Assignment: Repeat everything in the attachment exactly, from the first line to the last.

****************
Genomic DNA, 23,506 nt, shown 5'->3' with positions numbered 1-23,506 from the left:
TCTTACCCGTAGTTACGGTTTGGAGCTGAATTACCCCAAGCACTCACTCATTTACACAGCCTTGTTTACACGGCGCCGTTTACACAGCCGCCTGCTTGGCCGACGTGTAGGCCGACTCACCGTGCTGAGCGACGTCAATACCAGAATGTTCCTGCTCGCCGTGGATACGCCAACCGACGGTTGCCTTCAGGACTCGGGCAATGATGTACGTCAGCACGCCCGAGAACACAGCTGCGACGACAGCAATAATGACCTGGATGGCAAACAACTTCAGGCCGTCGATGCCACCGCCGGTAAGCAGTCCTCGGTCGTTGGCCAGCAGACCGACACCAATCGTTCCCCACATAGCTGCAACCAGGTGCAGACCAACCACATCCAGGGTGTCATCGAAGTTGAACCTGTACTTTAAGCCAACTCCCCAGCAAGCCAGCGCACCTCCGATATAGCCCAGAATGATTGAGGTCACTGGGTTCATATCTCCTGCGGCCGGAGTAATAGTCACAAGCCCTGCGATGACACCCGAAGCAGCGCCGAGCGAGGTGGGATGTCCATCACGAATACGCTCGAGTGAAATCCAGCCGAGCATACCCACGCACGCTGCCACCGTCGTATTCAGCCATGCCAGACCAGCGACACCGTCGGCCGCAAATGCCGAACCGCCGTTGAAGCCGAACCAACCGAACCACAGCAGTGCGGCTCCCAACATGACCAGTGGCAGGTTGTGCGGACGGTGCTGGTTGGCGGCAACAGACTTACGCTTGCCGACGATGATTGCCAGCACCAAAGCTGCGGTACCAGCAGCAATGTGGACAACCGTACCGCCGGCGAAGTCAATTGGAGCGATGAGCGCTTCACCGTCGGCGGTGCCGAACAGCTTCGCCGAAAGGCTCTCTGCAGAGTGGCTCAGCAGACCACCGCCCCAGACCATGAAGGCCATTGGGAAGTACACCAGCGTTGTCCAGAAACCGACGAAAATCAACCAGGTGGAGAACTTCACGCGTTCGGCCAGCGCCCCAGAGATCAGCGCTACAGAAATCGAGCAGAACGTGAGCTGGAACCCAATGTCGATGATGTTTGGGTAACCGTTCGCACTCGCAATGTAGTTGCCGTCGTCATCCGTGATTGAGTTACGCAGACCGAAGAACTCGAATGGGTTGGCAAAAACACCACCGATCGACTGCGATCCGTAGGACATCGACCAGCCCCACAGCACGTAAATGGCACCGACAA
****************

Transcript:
Genomic DNA, 23,506 nt, shown 5'->3' with positions numbered 1-23,506 from the left:
TCTTACCCGTAGTTACGGTTTGGAGCTGAATTACCCCAAGCACTCACTCATTTACACAGCCTTGTTTACACGGCGCCGTTTACACAGCCGCCTGCTTGGCCGACGTGTAGGCCGACTCACCGTGCTGAGCGACGTCAATACCAGAATGTTCCTGCTCGCCGTGGATACGCCAACCGACGGTTGCCTTCAGGACTCGGGCAATGATGTACGTCAGCACGCCCGAGAACACAGCTGCGACGACAGCAATAATGACCTGGATGGCAAACAACTTCAGGCCGTCGATGCCACCGCCGGTAAGCAGTCCTCGGTCGTTGGCCAGCAGACCGACACCAATCGTTCCCCACATAGCTGCAACCAGGTGCAGACCAACCACATCCAGGGTGTCATCGAAGTTGAACCTGTACTTTAAGCCAACTCCCCAGCAAGCCAGCGCACCTCCGATATAGCCCAGAATGATTGAGGTCACTGGGTTCATATCTCCTGCGGCCGGAGTAATAGTCACAAGCCCTGCGATGACACCCGAAGCAGCGCCGAGCGAGGTGGGATGTCCATCACGAATACGCTCGAGTGAAATCCAGCCGAGCATACCCACGCACGCTGCCACCGTCGTATTCAGCCATGCCAGACCAGCGACACCGTCGGCCGCAAATGCCGAACCGCCGTTGAAGCCGAACCAACCGAACCACAGCAGTGCGGCTCCCAACATGACCAGTGGCAGGTTGTGCGGACGGTGCTGGTTGGCGGCAACAGACTTACGCTTGCCGACGATGATTGCCAGCACCAAAGCTGCGGTACCAGCAGCAATGTGGACAACCGTACCGCCGGCGAAGTCAATTGGAGCGATGAGCGCTTCACCGTCGGCGGTGCCGAACAGCTTCGCCGAAAGGCTCTCTGCAGAGTGGCTCAGCAGACCACCGCCCCAGACCATGAAGGCCATTGGGAAGTACACCAGCGTTGTCCAGAAACCGACGAAAATCAACCAGGTGGAGAACTTCACGCGTTCGGCCAGCGCCCCAGAGATCAGCGCTACAGAAATCGAGCAGAACGTGAGCTGGAACCCAATGTCGATGATGTTTGGGTAACCGTTCGCACTCGCAATGTAGTTGCCGTCGTCATCCGTGATTGAGTTACGCAGACCGAAGAACTCGAATGGGTTGGCAAAAACACCACCGATCGACTGCGATCCGTAGGACATCGACCAGCCCCACAGCACGTAAATGGCACCGACAA